Biomarkers of nucleic acid oxidation – a summary state-of-the-art

Abstract

Oxidatively generated damage to DNA has been implicated in the pathogenesis of a wide variety of diseases. Increasingly, interest is also focusing upon the effects of damage to the other nucleic acids, RNA and the (2’-deoxy-)ribonucleotide pools, and evidence is growing that these too may have an important role in disease. LC-MS/MS has the ability to provide absolute quantification of specific biomarkers, such as 8-oxo-7,8-dihydro-2’-deoxyGuo (8-oxodG), in both nuclear and mitochondrial DNA, and 8-oxoGuo in RNA. However, significant quantities of tissue are needed, limiting its use in human biomonitoring studies. In contrast, the comet assay requires much less material, and as little as 5 µL of blood may be used, offering a minimally invasive means of assessing oxidative stress in vivo, but this is restricted to nuclear DNA damage only. Urine is an ideal matrix in which to non-invasively study nucleic acid-derived biomarkers of oxidative stress, and considerable progress has been made towards robustly validating these measurements, not least through the efforts of the European Standards Committee on Urinary (DNA) Lesion Analysis. For urine, LC-MS/MS is considered the gold standard approach, and although there have been improvements to the ELISA methodology, this is largely limited to 8-oxodG. Emerging DNA adductomics approaches, which either comprehensively assess the totality of adducts in DNA, or map DNA damage across the nuclear and mitochondrial genomes, offer the potential to considerably advance our understanding of the mechanistic role of oxidatively damaged nucleic acids in disease.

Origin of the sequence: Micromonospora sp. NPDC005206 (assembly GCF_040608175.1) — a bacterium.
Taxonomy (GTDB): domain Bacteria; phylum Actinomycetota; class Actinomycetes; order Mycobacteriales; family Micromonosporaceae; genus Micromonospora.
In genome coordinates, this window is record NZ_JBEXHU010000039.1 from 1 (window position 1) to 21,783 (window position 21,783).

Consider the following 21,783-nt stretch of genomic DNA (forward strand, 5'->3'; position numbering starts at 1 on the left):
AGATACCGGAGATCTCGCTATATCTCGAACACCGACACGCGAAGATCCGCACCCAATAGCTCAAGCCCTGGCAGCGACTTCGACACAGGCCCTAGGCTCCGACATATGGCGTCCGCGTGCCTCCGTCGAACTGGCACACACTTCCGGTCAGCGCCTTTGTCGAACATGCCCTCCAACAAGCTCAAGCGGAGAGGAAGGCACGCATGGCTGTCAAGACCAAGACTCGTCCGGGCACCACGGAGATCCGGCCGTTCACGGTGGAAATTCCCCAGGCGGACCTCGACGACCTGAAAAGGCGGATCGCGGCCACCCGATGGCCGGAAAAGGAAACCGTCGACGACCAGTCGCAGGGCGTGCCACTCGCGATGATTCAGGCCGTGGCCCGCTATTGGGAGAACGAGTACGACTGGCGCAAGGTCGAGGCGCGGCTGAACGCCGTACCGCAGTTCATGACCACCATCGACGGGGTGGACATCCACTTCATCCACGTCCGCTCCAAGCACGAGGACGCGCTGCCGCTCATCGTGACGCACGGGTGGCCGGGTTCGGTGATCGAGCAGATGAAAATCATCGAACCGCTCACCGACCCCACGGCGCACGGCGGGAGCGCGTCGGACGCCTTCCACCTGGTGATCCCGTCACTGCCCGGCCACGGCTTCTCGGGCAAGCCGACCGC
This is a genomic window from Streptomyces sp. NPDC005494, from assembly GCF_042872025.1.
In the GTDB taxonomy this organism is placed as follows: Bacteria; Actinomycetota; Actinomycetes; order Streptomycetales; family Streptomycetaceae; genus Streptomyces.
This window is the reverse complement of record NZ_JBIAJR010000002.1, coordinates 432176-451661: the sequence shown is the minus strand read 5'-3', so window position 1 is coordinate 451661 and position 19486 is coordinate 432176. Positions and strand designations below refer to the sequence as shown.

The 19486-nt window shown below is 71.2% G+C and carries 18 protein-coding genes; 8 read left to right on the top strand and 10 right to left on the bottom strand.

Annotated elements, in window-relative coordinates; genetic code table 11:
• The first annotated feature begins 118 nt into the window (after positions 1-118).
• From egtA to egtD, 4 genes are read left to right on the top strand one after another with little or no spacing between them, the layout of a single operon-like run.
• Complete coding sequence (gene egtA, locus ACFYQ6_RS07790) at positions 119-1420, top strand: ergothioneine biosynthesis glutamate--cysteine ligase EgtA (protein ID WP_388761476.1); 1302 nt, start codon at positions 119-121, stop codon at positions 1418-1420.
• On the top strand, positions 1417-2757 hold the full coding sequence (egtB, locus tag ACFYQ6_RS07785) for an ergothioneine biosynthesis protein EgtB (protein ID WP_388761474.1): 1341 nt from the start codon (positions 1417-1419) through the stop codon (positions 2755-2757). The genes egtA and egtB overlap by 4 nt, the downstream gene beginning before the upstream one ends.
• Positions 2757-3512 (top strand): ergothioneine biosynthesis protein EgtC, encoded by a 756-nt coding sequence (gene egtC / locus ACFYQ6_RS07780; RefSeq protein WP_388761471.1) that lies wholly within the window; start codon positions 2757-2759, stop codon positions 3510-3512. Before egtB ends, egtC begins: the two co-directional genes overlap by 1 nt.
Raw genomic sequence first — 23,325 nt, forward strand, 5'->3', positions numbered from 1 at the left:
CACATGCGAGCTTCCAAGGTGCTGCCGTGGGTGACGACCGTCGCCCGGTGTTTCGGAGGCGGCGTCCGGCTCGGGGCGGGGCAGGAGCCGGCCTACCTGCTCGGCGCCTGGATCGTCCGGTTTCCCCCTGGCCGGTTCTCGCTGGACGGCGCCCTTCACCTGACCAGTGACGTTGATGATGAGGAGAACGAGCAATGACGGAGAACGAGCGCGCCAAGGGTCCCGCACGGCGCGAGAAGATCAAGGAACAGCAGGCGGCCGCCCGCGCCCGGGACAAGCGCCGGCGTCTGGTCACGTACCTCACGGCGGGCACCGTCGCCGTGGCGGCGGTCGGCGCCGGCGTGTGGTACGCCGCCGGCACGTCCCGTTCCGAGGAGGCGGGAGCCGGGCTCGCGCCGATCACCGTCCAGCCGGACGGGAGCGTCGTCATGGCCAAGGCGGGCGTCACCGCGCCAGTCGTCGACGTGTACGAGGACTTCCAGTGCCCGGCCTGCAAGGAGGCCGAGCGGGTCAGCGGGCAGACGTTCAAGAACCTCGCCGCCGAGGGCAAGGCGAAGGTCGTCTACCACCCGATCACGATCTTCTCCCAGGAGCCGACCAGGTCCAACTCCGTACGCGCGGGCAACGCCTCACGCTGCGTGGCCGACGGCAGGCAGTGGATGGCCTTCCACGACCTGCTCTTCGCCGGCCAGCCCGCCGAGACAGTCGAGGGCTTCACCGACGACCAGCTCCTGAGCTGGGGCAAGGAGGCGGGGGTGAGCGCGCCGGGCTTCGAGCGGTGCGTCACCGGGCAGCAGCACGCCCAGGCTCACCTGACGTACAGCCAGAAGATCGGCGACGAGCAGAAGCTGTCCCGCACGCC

Description

open access article

Keywords

oxidative stress, DNA, RNA, nucleotide pool, biomarkers, DNA repair

Citation

Chao, M.-R., Evans, M.D., Hu, C.-W., Ji, Y., Møller, P., Rossner, P. and Cooke, M.S. (2021) Biomarkers of nucleic acid oxidation – a summary state-of-the-art. Redox Biology, 101872.

Rights

Research Institute

Institute for Allied Health Sciences Research